Sunday, March 17, 2019
Saint Patrick - Beyond Shamrock Shakes, Corned Beef and Leprechauns
Saint Patrick's name is well-known throughout the western world, but his legacy is often overshadowed by the many traditions associated with the holiday bearing his name.
We as a family have Irish roots on both sides, so we have shamrock shakes, wear green and try to eat something "Irish" on March 17th of each year.
However, on closer inspection, there is much more to the man behind the "green".
Saint Patrick was born into a Christian family, however he was not a believer himself. When he was 16 years old, he was kidnapped by Irish pirates, and taken to Ireland as a slave. He worked as a shepherd for 6 years, during which time he prayed, and encountered God, eventually giving his life to Him. As Saint Patrick recalls the story, in a vision God told him to escape, and that his ship was waiting for him. He ran away, and managed to get to a dock, where he was granted voyage on a ship. He made his way back home, where he began studies to be a priest.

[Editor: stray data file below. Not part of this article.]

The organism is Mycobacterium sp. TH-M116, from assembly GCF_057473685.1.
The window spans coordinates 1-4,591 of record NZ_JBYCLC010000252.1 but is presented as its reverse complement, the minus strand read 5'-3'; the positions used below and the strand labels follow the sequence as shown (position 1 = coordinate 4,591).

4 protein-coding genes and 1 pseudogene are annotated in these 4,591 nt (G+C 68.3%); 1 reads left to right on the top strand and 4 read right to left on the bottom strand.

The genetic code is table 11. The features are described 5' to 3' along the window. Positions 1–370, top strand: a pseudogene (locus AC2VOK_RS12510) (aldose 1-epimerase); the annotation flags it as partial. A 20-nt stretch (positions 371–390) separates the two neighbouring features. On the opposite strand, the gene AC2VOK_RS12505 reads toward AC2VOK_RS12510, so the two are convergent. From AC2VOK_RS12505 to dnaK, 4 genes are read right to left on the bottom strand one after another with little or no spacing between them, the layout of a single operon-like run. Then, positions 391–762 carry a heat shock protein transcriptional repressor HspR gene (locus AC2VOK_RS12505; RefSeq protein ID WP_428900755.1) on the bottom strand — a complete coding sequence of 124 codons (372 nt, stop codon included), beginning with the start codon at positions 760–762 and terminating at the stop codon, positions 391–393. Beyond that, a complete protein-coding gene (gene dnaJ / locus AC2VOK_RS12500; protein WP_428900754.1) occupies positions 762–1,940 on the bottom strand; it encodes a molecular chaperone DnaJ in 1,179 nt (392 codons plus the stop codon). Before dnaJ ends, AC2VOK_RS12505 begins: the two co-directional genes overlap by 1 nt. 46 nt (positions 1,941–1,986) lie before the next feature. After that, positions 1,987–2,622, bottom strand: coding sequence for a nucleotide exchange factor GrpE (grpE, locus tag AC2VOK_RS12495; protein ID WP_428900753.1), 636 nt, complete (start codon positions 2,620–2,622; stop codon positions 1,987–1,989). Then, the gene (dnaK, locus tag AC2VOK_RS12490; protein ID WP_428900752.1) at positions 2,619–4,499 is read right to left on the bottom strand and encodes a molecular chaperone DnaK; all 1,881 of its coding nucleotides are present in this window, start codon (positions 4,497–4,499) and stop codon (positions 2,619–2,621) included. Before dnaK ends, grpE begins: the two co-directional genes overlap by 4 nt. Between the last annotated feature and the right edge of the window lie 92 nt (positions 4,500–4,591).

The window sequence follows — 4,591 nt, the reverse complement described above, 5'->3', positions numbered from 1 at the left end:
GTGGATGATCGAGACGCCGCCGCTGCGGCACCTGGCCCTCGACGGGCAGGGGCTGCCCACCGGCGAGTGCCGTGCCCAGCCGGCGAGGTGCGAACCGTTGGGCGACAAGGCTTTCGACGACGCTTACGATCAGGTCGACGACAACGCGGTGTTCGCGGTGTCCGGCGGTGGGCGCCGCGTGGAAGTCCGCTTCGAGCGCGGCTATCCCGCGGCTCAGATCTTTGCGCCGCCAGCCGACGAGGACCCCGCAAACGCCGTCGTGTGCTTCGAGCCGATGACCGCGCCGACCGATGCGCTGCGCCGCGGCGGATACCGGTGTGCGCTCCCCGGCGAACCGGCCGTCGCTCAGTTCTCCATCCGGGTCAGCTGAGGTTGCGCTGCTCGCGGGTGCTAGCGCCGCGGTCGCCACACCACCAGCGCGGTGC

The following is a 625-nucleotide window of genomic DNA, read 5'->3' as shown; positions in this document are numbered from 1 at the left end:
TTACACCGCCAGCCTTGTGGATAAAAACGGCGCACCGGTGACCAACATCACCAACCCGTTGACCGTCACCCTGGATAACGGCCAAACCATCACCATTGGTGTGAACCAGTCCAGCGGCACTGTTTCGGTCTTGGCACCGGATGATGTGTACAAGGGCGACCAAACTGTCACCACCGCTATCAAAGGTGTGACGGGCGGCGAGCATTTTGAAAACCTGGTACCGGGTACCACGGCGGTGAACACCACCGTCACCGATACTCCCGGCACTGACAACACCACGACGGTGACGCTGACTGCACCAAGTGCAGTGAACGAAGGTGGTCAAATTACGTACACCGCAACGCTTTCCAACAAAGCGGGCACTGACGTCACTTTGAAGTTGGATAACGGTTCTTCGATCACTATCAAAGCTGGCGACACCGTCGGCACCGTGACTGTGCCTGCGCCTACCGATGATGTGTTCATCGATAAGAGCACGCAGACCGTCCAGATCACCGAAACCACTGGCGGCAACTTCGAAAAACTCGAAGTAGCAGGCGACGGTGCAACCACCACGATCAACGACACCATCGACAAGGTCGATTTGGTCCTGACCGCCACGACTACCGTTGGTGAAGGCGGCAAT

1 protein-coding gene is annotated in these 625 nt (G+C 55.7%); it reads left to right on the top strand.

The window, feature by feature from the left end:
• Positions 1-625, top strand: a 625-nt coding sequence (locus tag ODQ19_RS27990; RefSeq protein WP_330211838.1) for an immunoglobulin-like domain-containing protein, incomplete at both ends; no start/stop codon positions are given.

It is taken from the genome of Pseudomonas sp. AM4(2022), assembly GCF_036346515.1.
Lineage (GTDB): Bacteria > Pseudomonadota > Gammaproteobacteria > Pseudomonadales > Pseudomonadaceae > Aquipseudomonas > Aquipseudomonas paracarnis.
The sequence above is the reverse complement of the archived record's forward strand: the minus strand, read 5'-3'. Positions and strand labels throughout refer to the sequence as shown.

He had a vision, which prompted him to return to Ireland - to the same people who had kidnapped him years ago - and share the Gospel of Christ with them. And he obeyed.
And so, he became a missionary to the people who enslaved him. He refused payments for baptisms. He reached the wealthy as well as the poor. He refused gifts from kings, so that he could not be persuaded by man. He was beaten and put in chains for his beliefs. Legend has it, that he used a three-leafed clover to explain the Trinity to the Irish.
What an amazing testimony of God's redemptive love!
So today, let us meditate on the words of the prayer attributed to Saint Patrick. May Christ be seen in all that we do and say. May Christ be seen in how we treat others. There is no testimony in treating kind people kindly in return. The real power is in reaching out in love to those who we don't understand, don't agree with, and those who even hurt us. Let us remember to ACTIVELY love those who hate us, or stand in stark contrast with us.